If you haven’t yet heard about something called the Move Over law in your area, you’re probably not alone. Hawaii became the last state in the nation to pass such a law, and yet a surprisingly large number of Americans still seem to be unaware of its existence. Given the fact that some variation of the law has now passed in every state since the movement first began, you might reasonably assume that almost everyone would have heard of it by now. However, this is not the case.
The Law Described
If you’ve gotten this far and still haven’t recognized this law, chances are that you just missed seeing the public service campaigns. You can hardly be blamed, after all, since our nation adds a substantial number of new laws to the books every year and it can be difficult to keep track of them all. This one is important, though, so you deserve to know exactly what it is and exactly what it requires of you.
The Move Over law movement began with the South Carolina passage of similar legislation in 1996 after a paramedic was injured by a motorist while he was helping others at an accident alongside the road. Because there were no laws in place to protect roadside emergency workers, the victim of the accident was actually found to be at fault – a fact that motivated him to champion legislation protecting all emergency responders. When other emergency personnel were injured and killed over the next two decades, states began passing similar legislation.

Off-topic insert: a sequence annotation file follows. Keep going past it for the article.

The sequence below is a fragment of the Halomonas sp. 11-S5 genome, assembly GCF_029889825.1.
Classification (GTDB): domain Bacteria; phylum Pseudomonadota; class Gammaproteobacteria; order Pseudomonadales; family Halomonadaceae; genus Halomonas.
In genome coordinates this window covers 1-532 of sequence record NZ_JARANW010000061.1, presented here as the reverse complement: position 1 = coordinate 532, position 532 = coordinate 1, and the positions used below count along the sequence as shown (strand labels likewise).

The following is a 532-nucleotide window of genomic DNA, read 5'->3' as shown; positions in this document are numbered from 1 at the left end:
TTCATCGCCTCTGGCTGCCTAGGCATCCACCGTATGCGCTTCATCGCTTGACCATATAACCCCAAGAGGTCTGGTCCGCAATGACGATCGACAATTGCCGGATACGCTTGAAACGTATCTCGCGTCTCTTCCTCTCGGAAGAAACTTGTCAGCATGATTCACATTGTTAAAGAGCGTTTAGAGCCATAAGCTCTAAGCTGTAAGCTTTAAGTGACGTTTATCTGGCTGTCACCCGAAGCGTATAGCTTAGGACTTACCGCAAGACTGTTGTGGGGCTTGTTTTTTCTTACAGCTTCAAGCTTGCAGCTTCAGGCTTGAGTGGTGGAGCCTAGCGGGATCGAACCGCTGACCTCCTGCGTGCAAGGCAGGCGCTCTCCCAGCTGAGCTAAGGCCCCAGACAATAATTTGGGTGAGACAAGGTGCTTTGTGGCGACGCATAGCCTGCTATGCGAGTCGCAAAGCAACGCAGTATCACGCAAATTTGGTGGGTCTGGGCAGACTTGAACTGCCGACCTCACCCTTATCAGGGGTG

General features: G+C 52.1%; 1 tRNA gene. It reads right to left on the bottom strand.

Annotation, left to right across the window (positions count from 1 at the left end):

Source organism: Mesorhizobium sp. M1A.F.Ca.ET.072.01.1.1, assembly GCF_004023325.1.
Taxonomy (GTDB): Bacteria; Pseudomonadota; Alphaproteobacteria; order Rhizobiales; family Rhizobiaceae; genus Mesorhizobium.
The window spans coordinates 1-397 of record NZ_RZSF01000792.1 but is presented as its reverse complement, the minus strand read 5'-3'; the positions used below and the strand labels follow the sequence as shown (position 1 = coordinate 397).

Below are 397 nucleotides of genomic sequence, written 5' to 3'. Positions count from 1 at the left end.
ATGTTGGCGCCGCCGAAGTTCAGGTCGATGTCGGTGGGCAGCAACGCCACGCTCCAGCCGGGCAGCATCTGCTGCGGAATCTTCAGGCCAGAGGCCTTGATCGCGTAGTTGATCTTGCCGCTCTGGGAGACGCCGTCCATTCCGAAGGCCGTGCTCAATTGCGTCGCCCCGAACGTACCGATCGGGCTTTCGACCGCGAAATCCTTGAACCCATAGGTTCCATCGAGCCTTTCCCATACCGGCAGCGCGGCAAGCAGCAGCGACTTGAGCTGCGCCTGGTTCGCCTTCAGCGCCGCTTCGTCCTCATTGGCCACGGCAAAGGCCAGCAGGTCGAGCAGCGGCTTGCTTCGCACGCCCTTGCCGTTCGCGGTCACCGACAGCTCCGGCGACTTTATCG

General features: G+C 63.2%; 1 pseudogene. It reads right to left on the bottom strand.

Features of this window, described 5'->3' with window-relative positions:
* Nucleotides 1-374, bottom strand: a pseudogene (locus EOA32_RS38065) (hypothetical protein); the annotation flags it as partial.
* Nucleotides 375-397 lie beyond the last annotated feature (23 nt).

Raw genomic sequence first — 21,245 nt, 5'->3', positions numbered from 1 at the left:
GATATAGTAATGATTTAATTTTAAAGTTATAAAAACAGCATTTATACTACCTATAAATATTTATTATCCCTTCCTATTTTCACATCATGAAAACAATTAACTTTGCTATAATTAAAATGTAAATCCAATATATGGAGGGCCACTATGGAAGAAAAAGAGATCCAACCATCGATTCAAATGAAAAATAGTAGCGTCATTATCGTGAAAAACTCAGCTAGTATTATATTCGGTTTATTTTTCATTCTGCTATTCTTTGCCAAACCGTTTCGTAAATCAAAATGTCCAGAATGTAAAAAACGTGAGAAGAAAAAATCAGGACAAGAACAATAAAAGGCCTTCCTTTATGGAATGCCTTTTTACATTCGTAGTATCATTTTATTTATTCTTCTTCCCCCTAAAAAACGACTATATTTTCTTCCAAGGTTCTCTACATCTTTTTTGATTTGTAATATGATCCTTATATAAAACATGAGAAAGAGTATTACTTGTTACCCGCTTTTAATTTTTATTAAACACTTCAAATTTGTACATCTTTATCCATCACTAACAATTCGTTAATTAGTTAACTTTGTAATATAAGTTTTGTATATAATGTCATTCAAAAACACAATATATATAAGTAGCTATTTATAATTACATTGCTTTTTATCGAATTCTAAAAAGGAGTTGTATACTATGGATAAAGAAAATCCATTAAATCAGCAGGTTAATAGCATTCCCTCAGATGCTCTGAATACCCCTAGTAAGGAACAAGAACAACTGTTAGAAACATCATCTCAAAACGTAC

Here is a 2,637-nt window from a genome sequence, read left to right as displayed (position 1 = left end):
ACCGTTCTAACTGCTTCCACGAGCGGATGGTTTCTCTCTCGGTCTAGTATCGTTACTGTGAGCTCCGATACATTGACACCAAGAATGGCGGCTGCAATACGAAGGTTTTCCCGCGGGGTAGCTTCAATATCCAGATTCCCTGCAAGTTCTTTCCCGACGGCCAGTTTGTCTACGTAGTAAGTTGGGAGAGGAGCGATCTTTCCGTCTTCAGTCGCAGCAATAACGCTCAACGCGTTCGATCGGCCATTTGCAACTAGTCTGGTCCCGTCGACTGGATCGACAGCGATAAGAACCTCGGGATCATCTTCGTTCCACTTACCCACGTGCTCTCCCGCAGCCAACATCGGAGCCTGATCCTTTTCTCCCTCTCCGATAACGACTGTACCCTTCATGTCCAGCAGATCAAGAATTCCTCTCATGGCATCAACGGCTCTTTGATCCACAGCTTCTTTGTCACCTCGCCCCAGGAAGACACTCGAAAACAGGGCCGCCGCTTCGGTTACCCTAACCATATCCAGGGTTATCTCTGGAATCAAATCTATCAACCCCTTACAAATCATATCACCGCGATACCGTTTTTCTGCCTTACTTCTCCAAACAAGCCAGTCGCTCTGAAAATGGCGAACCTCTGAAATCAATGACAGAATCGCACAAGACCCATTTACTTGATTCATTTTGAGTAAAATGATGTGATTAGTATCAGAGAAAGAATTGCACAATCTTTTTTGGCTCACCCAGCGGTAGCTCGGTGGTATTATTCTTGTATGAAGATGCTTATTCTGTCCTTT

Under the terms of these laws, motorists are required to do one of two things when they notice that there is an emergency vehicle with active lights and sirens alongside the road:
- Change lanes so that there is at least one empty lane between them and the roadside vehicle they are about to pass; or
- Slow their vehicle down to whatever speed is required in their state jurisdiction.
In the state of Texas, for example, Transportation Code 545.157 mandates that all motorists either slow down or move their vehicles to another lane when they are approaching any emergency vehicles with flashing lights that are parked on the side of the road. That entails moving over so that there is at least one clear lane between the motorist and the parked vehicles. When that is not possible, motorists must slow their vehicles to a speed that is 20 miles below the legal limit. Failure to comply with these requirements can result in the assessment of a $200 fine. That is increased to $500 if your violation of the code results in any damage to property, and is elevated to a Class B misdemeanor if your refusal to obey the law results in harm to others.
These precautionary actions must be taken whenever you see police vehicles, ambulances, or fire trucks. Some states have now extended those requirements to utility vehicles and workers as well. Keep in mind, however, that this is the law in most states. Each state has its own individual law, as well as the type of vehicles to which the law applies to. To be on the safe side, it is advisable that you research your state’s individual Move Over law to ensure that you are properly complying with the legislation.